Our latest installment of Quick Bites brings us to "a traditional Malaysian coffee shop."

In its previous iteration on eastern Canal Street (where it was located for about two years starting in 2015), Kopitiam was a true hole-in-the-wall. The semi-chaotic space featured a small ordering counter, a plastic case for baked goods, a minuscule kitchen area, and a few stools at which to eat. Fine for a quick snack, or a bowl of French Toast, but nowhere you'd want be able to comfortably linger.

The new Kopitiam, though still touting itself as a "Traditional Malaysian Coffee Shop," is pretty much the opposite. Located around the corner on East Broadway, the dining area here is vast, and the furnishings luxurious in comparison to the former spot's offerings. There's seating for about 35 at a wooden communal picnic-type table and a row of two-tops before an exposed brick wall. Supplementary stools run along a counter by the front window overlooking, in slightly elevated fashion, the avenue below.

There's a lot of charming detail here too, from the random pink telephone fixed to the wall just outside the front door to the labeling of the restrooms as "Human" and "Whatever." It's still a counter-ordering restaurant, and you bus your own table when you're done, both of which ensure a casual, hang-as-long-as-you-like atmosphere. And everyone who works here, including the chef/owner Kyo Pang and her new partner/consultant Moonlyn Tsai, will make you feel welcome.

In addition to increasing her space, Pang also expanded the Kopitiam menu, though it's manageable enough that on a single visit last week my party of four was able to eat its way through almost the entire thing. Perhaps unsurprisingly, given our collective fondness for the form, the two noodle dishes were among our favorites: the Spicy Sesame Noodles, made from rice and served soupy and cold, were light, refreshing, and plenty lively; and the Pan Mee, a bowl of wide flat flour noodles, arrived with what seemed like an entire school of tiny fried anchovies floating around on top, adding bursts of flavor and a pleasant chewy texture.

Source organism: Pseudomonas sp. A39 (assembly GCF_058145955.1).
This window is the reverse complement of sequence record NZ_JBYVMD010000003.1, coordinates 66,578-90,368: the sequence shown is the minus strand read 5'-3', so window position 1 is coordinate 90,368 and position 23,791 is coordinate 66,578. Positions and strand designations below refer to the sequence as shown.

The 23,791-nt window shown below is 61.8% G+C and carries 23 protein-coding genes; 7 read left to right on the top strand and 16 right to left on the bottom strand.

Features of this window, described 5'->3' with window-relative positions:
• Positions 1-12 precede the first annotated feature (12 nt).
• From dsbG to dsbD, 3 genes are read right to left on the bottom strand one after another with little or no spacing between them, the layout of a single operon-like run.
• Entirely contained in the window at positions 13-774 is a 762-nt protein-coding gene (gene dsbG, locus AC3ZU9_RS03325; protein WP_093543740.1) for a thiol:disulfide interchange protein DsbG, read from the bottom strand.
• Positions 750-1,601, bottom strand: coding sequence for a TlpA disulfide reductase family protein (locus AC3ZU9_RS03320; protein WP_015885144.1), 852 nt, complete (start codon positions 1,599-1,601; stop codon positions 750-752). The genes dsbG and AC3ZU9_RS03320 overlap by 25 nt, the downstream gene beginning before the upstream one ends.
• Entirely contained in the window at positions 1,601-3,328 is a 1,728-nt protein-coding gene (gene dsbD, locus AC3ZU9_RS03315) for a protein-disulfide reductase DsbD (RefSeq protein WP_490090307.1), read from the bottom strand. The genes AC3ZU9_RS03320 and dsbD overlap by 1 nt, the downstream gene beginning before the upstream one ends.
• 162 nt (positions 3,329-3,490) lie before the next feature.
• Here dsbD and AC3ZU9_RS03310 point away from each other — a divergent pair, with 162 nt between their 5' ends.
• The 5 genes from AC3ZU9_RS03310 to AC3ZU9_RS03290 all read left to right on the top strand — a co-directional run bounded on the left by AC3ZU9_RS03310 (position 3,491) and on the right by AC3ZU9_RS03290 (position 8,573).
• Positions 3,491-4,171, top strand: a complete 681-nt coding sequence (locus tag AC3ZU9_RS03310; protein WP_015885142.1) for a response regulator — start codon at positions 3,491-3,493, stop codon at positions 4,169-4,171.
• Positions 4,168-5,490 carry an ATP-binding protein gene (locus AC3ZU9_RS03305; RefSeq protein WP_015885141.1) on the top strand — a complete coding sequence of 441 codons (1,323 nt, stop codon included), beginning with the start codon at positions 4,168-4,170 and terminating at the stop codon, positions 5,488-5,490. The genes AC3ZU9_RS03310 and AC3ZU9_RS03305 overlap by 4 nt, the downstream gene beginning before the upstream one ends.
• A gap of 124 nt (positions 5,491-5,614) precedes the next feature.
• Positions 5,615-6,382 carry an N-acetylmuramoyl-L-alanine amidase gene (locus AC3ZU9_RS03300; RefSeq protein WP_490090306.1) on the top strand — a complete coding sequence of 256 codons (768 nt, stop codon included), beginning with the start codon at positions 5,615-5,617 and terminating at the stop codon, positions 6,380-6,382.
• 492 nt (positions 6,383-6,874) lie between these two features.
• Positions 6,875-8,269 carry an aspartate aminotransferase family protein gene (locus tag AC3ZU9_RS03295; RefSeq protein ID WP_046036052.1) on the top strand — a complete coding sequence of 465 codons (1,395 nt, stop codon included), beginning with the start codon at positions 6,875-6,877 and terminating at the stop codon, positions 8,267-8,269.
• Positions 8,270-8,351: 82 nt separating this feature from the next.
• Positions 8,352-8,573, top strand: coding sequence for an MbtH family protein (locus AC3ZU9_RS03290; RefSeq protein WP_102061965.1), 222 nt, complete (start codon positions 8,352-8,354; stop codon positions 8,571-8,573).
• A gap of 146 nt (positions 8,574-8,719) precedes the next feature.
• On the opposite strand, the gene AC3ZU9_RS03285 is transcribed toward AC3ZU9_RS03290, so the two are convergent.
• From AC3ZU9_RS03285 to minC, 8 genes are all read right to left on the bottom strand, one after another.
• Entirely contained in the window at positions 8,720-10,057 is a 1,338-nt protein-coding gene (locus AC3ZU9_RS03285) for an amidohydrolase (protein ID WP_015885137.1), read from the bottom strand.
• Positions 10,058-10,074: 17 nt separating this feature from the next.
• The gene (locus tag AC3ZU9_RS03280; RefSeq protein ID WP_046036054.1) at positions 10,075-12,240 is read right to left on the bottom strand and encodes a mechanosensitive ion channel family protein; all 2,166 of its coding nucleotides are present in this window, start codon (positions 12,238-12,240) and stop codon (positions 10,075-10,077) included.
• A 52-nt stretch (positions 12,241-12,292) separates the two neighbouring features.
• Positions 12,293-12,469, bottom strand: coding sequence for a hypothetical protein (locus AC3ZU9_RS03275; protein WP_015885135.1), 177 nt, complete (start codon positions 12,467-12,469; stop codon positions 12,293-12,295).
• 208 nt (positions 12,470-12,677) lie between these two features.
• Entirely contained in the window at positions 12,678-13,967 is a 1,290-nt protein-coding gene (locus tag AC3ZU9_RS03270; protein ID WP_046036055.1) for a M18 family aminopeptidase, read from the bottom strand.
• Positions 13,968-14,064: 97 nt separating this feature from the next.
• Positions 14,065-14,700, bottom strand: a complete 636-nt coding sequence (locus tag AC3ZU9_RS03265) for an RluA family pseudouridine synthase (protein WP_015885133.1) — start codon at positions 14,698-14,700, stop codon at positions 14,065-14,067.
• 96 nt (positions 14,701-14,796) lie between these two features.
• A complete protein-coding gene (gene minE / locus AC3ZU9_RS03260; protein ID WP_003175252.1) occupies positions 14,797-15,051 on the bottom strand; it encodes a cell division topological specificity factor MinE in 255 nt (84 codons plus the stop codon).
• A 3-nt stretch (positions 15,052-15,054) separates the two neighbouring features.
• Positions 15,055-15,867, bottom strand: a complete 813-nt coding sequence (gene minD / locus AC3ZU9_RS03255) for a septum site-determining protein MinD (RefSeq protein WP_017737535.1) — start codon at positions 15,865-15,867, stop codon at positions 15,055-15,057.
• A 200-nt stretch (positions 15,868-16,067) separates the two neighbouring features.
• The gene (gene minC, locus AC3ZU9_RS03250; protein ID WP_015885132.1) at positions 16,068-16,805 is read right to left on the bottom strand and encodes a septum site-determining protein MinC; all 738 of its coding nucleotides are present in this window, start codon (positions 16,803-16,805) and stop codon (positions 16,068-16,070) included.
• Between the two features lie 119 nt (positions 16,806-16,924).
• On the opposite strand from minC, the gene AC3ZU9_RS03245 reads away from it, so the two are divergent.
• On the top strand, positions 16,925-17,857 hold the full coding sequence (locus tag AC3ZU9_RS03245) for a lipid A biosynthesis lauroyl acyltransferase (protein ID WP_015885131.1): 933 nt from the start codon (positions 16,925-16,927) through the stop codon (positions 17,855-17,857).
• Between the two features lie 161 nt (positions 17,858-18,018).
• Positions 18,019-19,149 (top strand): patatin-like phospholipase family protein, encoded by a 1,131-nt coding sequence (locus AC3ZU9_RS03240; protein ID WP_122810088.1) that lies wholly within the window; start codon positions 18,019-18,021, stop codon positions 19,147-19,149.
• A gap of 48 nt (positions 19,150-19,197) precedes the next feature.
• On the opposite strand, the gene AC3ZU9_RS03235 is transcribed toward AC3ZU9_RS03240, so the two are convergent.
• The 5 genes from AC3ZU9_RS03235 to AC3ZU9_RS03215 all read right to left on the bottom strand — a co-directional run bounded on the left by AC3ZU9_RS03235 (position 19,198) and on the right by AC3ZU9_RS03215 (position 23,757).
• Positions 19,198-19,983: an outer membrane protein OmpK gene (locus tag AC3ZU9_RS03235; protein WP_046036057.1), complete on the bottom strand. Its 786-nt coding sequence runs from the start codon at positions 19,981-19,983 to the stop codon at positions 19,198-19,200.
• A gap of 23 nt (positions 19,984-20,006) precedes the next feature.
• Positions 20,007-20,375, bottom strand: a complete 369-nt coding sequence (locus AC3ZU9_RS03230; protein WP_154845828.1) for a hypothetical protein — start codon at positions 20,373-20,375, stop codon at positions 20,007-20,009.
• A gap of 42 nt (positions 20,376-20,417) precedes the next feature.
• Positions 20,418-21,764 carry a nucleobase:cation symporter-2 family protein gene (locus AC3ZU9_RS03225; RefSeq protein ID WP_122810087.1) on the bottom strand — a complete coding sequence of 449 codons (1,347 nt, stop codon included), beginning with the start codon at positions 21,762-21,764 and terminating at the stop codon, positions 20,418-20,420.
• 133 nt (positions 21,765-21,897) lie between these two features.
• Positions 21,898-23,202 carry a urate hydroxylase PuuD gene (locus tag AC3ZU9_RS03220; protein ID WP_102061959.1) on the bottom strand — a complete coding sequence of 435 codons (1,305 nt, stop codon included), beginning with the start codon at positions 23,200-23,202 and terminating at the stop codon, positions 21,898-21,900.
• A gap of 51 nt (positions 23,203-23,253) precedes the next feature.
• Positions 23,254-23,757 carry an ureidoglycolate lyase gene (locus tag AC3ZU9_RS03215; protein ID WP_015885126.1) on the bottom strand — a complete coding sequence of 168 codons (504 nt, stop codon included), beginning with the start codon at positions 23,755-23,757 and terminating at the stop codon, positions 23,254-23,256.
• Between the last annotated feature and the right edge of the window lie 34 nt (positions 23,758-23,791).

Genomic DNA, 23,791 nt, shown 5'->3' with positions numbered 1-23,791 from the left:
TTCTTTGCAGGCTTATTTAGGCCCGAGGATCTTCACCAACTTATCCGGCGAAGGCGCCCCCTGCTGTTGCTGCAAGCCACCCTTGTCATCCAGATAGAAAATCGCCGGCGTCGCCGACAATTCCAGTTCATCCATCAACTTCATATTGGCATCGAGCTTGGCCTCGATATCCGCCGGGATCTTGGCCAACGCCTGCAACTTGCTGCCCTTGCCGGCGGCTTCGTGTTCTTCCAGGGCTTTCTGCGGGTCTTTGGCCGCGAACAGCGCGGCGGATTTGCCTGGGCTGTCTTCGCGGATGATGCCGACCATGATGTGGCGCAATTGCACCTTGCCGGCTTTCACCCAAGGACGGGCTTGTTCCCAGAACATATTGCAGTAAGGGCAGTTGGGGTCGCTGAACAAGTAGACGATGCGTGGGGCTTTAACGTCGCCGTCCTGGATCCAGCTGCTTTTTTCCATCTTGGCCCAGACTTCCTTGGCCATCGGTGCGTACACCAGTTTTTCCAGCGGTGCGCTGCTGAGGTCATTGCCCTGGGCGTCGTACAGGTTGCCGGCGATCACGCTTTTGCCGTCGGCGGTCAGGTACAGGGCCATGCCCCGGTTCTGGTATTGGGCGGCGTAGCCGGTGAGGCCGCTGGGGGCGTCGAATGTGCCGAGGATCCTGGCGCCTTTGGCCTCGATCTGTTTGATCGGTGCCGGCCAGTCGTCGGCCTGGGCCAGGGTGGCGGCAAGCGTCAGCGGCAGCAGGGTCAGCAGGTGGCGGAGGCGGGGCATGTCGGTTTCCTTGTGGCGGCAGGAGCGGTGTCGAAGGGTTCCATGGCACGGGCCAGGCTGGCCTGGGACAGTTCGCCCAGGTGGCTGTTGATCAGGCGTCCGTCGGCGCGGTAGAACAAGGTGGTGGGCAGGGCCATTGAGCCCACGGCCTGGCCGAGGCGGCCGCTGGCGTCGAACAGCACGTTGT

The "national dish of Malaysia," Nasi Lemak, was another winner, with more of those fried anchovies (here mixed with peanuts) capping a mound of coconut rice, egg and cucumber bringing variety to your bites. You should also get the Pulut Panggang, for which rice is grilled and stuffed with funky dried shrimp and fiery sambal belachan, then wrapped in a banana leaf.

The above are all billed as "mains" though you can easily eat two, or just get a couple of items from the snacks section. We made quick work of the five we ordered, including some excellent Lobak, which are deep-fried minced pork rolls in a beancurd wrap, and the Otak Otak, a pair of grilled fish cakes in banana leaves. Also good was the bowl of tender Spicy Stir Fry Duck Tongue (Tsai reminded us that each of these has the little bone still inside), the mushy but rich Pandan Chicken, and a Crab Ball, which was a special that night and arrived sitting in its former owner's shell.

Note that we didn't even venture into the "breakfast" section of the menu, which is served all day and includes various toasts, all of which were delightful at the old Canal Street spot.

The new Kopitiam is terrific — a new casual, friendly, inexpensive restaurant serving lots of food you can't get everywhere else.

Kopitiam is located at 151 East Broadway between Rutgers and Pike Streets. Hours during the current soft opening are 7 a.m. to 11 p.m. on Sunday through Thursday, and from 9 a.m. to 2 a.m. on Fridays and Saturdays. (646-894-7081; kopitiamny.com)